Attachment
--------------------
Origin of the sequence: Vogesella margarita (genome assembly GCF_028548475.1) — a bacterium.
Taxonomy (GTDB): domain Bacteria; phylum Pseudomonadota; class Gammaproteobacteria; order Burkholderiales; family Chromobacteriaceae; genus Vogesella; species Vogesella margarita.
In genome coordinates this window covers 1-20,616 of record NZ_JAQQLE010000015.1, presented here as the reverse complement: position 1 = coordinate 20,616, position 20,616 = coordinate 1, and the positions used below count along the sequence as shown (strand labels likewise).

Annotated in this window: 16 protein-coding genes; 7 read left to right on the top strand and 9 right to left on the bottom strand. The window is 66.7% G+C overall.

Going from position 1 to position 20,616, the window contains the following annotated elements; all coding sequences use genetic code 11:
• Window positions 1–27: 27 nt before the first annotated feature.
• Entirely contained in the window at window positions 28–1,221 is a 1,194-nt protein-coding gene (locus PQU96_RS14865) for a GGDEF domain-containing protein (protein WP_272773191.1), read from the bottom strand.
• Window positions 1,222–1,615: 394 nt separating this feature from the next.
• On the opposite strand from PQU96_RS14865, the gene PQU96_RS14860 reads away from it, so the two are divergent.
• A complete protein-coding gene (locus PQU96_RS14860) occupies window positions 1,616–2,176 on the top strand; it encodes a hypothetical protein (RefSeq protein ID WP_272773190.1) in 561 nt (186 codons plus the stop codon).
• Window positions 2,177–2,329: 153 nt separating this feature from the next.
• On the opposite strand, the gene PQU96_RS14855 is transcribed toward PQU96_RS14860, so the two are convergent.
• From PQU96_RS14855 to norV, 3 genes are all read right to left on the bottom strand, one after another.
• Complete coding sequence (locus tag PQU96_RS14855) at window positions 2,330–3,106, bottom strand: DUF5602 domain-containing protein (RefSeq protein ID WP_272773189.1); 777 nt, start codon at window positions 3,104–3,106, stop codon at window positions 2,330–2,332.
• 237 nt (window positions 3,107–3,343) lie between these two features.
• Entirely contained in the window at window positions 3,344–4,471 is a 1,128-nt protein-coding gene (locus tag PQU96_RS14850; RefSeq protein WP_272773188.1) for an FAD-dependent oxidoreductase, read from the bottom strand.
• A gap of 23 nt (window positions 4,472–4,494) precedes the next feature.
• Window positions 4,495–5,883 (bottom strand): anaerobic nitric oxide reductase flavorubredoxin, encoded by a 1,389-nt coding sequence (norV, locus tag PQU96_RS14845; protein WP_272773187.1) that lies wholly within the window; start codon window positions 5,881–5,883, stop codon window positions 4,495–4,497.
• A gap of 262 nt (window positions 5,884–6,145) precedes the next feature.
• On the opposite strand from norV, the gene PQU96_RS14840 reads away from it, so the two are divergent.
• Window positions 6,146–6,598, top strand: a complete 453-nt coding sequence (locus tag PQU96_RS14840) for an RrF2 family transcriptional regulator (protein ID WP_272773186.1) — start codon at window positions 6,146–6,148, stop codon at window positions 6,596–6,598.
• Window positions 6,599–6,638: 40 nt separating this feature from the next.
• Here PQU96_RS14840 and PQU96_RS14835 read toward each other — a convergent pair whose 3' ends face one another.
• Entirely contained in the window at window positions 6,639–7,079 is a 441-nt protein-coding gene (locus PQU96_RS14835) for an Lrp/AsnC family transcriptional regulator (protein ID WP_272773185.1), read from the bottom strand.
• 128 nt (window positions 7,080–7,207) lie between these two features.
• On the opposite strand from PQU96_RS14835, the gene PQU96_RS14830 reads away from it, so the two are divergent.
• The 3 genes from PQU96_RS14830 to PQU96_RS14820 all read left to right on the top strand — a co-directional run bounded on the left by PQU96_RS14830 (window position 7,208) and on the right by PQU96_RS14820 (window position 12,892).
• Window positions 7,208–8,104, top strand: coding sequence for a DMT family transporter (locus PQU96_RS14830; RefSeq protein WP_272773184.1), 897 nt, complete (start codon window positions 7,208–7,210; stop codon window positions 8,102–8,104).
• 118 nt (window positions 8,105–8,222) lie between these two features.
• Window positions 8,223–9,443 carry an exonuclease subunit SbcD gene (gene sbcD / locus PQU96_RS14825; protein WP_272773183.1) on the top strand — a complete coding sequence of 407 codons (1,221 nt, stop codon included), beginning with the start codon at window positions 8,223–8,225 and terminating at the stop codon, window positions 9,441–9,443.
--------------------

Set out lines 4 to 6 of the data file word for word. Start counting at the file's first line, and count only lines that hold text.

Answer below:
Annotated in this window: 16 protein-coding genes; 7 read left to right on the top strand and 9 right to left on the bottom strand. The window is 66.7% G+C overall.

Going from position 1 to position 20,616, the window contains the following annotated elements; all coding sequences use genetic code 11:
• Window positions 1–27: 27 nt before the first annotated feature.